Is His Driving Driving You Crazy?
We hear, “His driving scares me!” often. There are two sides to this.
How God Made You
Women are generally more cautious. They are less likely to take risks, and less comfortable with others taking risks. So you are unnerved by driving his friends would find perfectly safe. This is a case of different, not wrong. You do not need to change, and I am not suggesting you should shut up and ride in silent terror. I have learned to respect my wife’s need for less speed, and I tell other men to do the same.
How God Made Him
Men get into driving in a way most women do not. It is a skill, a challenge, and pushing the boundaries makes us feel masculine. In a world where men have few ways to feel masculine, it is easy to overdo it where we can.
However, there is something bigger going on. When driving causes stress, men react as if they were in a life or death situation. Other drivers are the enemy, and allowing them to “win” will hurt my family and me. Adrenaline and other hormones kick in, and calm decision-making is inhibited. We must win, because if we do something bad will happen. In the midst of this insanity, saying “slow down” is heard as, “I don’t care about our safety, just give up, and let them kill us.” It feels like being asked to stop digging a moat to protect the castle from invaders because it looks ugly.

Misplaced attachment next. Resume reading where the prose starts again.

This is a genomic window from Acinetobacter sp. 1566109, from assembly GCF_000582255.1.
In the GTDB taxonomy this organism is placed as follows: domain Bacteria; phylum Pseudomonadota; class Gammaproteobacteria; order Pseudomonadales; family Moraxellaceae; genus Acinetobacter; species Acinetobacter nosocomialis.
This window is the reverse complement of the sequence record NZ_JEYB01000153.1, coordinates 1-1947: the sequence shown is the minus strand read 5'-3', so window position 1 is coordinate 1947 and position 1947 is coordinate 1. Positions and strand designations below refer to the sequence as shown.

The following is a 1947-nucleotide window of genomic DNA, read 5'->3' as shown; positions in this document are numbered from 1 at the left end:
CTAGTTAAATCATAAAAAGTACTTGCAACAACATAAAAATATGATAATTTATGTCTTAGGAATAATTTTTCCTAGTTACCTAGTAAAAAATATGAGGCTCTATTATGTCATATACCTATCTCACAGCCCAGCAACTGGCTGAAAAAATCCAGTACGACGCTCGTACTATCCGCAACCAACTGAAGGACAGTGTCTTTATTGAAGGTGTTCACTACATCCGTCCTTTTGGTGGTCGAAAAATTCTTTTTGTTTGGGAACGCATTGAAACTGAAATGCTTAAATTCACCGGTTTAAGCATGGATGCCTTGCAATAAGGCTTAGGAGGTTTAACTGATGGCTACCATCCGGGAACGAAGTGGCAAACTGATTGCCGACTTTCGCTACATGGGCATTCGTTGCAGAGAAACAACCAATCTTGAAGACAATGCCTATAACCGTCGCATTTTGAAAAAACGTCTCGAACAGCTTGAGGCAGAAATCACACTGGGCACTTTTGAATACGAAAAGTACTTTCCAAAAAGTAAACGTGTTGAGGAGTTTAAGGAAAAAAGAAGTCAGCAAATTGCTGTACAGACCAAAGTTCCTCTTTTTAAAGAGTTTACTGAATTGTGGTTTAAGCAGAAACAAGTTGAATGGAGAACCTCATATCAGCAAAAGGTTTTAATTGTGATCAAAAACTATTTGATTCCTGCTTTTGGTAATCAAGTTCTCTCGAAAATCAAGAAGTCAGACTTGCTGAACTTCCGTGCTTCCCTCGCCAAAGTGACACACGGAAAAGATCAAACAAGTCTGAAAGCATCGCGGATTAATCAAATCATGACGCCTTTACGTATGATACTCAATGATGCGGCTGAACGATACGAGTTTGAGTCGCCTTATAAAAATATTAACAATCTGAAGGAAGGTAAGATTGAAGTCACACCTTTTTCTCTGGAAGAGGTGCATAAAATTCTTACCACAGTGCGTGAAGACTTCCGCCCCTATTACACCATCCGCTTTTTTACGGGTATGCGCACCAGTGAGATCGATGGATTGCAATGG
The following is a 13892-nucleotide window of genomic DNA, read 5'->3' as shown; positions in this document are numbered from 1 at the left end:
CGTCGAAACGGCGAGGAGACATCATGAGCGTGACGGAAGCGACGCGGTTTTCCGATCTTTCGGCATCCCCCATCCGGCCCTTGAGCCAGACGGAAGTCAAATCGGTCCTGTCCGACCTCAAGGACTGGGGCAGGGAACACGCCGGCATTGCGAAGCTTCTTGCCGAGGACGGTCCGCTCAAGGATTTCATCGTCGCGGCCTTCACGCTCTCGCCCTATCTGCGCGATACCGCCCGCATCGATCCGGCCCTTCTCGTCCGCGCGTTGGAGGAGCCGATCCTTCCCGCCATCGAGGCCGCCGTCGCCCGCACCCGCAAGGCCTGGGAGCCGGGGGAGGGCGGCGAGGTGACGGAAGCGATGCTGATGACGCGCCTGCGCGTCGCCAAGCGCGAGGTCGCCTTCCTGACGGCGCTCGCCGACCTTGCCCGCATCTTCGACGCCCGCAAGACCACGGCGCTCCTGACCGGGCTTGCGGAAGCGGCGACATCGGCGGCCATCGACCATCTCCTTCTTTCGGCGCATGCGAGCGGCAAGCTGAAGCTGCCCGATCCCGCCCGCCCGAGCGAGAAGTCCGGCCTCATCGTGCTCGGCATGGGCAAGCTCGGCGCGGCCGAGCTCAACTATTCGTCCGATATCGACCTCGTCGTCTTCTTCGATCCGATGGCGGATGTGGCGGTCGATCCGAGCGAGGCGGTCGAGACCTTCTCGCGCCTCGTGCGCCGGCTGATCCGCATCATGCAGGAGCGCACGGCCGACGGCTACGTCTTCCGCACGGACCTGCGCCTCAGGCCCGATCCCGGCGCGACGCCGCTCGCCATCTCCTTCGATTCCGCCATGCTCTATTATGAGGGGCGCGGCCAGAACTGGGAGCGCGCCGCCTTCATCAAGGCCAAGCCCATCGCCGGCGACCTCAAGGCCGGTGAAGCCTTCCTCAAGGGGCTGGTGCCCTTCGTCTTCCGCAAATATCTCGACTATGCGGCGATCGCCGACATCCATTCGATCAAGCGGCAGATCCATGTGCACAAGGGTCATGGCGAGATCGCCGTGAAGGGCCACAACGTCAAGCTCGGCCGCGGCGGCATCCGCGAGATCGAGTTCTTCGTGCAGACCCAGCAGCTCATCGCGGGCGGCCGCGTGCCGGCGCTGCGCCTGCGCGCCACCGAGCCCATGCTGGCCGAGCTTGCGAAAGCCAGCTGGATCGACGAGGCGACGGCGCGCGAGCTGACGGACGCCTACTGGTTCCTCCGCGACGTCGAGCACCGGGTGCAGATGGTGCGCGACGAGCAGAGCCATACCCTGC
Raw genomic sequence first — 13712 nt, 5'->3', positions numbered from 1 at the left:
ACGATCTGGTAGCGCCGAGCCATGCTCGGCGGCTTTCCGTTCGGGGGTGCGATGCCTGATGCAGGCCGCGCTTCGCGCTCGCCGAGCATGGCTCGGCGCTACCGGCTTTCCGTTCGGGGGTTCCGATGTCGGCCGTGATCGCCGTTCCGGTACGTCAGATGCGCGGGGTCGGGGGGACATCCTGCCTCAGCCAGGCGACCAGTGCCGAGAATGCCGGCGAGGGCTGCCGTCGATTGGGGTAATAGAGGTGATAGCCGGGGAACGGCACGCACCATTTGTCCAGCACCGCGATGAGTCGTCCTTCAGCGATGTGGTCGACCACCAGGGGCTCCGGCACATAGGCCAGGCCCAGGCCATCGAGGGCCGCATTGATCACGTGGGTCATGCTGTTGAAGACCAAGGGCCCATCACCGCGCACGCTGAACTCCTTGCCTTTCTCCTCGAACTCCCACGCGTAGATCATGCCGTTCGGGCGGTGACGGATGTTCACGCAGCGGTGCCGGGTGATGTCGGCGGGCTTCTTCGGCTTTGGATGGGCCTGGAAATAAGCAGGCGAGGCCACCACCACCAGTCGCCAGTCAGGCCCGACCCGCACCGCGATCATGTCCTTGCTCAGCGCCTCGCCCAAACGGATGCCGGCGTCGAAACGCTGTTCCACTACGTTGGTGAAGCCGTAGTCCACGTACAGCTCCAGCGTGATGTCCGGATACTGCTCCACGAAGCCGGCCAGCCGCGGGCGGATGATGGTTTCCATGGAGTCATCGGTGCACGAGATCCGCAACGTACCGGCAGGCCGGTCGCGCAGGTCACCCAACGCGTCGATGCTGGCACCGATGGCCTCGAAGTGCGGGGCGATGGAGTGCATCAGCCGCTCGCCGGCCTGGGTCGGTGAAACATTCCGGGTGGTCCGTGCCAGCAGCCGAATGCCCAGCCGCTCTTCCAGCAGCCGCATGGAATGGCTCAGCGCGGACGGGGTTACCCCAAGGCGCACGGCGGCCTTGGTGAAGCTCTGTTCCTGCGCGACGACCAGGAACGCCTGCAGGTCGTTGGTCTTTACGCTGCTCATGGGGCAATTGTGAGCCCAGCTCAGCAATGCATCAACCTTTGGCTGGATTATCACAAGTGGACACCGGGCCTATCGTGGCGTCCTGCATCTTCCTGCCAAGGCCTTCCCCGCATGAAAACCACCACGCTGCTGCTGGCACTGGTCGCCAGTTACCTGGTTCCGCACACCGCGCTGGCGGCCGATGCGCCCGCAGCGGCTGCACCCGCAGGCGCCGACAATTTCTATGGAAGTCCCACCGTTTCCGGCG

What to do?
On this one, I think it is the man who needs to change. Causing fear, worry, or stress is not loving, and it hurts a couple’s marriage. The problem is “forcing” him to change causes him stress and makes him feel bad about his wife. Getting him to choose to change is the best option. But how?
Go out of your way to thank him for any hint of better driving. Tell him how much you appreciate him considering your feelings. Praise him in front of others for not giving in to the crazy driving of others on the roads. If you must ask him to slow down, start by telling him you know he is in control, but the situation still makes you nervous. Ask him to do it for you rather than telling him that he is wrong. Make it about your feelings, not his ability.